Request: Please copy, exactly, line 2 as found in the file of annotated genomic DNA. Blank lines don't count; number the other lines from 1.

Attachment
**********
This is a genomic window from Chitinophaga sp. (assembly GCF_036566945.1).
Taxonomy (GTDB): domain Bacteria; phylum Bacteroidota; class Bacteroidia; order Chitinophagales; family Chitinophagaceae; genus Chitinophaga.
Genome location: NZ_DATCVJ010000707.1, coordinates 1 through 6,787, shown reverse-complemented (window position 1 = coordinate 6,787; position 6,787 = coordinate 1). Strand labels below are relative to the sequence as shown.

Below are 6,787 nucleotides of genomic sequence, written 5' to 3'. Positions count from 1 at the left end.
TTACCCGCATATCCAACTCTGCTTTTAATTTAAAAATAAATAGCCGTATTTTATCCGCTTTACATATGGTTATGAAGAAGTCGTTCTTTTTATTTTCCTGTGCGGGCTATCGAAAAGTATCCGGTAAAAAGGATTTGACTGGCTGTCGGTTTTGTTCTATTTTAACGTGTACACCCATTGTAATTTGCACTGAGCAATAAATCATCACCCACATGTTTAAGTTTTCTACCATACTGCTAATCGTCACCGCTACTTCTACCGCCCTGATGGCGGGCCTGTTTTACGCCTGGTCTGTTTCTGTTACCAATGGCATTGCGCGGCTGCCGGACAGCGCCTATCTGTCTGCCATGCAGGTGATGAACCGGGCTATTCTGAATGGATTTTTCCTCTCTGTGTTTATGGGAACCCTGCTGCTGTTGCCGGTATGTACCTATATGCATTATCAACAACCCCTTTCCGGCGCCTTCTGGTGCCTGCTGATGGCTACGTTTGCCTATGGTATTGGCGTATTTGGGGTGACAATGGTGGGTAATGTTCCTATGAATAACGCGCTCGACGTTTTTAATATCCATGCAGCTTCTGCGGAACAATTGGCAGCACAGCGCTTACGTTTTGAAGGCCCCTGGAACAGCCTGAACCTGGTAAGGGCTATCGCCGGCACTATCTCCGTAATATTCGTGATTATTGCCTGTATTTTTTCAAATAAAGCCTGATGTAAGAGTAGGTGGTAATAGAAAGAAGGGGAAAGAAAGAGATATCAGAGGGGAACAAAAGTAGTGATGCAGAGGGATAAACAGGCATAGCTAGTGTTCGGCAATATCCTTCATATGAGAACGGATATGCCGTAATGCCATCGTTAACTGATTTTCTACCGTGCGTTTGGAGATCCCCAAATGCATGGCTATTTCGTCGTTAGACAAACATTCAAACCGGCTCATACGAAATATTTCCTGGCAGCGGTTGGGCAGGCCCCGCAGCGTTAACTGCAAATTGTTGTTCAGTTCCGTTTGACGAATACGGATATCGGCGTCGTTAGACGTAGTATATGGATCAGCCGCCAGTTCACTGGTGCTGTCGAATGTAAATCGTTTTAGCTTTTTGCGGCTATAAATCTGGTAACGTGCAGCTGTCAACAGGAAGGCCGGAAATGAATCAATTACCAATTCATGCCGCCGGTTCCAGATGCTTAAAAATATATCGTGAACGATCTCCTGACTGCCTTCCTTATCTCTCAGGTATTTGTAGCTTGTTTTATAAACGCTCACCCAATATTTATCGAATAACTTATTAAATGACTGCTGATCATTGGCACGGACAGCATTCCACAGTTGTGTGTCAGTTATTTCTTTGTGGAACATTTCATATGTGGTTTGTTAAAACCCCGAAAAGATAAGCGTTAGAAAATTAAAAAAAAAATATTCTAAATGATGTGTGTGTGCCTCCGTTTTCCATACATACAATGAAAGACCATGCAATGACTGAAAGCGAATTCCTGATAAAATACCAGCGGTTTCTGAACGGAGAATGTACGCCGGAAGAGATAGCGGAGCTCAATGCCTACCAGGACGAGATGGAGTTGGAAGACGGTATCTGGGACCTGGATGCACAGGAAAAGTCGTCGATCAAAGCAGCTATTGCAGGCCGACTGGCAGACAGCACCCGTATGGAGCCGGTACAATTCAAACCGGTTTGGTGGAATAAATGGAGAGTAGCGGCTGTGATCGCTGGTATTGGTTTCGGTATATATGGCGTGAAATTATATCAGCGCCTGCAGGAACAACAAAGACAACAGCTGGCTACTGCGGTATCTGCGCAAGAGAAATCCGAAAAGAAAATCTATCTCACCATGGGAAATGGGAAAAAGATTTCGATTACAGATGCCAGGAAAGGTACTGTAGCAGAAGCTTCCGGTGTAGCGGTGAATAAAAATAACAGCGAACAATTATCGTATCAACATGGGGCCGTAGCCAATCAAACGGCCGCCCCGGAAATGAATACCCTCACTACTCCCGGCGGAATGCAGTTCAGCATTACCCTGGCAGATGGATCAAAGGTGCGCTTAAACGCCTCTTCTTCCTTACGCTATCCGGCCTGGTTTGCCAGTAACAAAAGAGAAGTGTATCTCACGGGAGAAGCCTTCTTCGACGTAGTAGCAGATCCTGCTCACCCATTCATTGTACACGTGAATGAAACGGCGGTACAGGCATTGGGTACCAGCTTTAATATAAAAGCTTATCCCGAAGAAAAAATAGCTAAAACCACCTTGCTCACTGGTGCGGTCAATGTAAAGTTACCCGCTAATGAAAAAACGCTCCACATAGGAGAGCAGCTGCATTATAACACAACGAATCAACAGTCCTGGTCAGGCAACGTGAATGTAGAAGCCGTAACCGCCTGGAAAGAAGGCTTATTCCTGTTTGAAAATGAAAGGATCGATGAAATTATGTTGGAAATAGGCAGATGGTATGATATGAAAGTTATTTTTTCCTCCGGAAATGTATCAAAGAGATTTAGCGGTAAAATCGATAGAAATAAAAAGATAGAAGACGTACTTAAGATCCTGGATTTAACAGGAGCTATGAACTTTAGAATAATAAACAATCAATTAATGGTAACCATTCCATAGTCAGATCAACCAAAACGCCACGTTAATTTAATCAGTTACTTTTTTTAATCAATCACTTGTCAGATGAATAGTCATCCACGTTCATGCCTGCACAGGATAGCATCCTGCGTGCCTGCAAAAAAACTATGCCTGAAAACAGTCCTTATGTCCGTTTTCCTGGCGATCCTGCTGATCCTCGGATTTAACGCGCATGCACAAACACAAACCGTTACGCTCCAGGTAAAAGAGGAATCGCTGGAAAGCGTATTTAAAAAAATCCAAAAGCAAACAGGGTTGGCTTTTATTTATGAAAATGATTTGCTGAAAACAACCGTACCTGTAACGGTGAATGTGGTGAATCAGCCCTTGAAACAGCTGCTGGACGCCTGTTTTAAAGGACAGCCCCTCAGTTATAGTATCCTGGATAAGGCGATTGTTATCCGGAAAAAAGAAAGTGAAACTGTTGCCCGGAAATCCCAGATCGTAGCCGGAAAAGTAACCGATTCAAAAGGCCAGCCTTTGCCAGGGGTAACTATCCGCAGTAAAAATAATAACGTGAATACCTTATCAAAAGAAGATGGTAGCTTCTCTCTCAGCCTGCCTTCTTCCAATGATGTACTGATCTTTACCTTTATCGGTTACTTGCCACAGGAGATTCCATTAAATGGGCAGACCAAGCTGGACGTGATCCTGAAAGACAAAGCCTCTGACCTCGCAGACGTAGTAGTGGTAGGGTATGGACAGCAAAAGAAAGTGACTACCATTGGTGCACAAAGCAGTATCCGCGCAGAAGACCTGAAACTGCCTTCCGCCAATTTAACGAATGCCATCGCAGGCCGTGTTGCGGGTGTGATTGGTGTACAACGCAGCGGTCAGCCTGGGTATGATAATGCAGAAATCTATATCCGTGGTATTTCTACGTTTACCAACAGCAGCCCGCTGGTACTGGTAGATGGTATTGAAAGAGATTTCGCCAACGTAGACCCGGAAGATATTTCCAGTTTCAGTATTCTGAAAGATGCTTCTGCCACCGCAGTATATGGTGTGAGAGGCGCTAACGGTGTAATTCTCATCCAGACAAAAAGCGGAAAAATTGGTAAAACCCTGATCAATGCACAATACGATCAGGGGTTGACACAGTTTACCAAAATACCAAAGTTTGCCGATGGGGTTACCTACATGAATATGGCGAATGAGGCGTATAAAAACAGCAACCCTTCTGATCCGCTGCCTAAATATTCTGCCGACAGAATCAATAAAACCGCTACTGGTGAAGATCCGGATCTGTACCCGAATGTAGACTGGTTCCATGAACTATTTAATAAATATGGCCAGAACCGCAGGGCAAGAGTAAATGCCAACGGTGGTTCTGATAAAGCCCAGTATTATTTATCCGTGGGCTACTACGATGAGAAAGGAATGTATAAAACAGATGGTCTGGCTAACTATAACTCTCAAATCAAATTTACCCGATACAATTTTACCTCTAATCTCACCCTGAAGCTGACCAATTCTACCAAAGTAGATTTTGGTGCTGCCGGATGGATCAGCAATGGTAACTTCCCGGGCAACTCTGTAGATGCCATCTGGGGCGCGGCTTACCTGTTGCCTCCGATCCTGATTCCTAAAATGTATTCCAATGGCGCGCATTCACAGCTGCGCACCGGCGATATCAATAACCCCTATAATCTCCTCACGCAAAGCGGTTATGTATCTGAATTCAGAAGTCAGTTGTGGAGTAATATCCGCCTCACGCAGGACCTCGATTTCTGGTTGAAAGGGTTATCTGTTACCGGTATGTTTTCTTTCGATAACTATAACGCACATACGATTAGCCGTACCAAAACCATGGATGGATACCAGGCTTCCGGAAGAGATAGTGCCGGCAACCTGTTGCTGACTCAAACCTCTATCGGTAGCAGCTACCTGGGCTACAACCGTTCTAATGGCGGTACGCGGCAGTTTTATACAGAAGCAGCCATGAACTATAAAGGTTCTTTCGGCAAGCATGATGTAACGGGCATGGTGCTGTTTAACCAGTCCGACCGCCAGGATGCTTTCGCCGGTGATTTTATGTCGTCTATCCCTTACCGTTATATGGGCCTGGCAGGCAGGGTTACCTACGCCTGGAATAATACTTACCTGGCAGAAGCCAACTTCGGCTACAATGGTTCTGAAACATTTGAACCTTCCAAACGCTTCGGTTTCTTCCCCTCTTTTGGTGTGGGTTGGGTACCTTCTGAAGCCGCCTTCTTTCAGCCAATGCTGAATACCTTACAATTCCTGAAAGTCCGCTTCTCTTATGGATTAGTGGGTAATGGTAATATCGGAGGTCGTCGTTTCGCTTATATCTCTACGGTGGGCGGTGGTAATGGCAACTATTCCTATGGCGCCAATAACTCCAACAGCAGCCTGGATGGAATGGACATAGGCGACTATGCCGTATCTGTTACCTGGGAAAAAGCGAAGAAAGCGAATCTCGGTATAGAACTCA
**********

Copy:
Taxonomy (GTDB): domain Bacteria; phylum Bacteroidota; class Bacteroidia; order Chitinophagales; family Chitinophagaceae; genus Chitinophaga.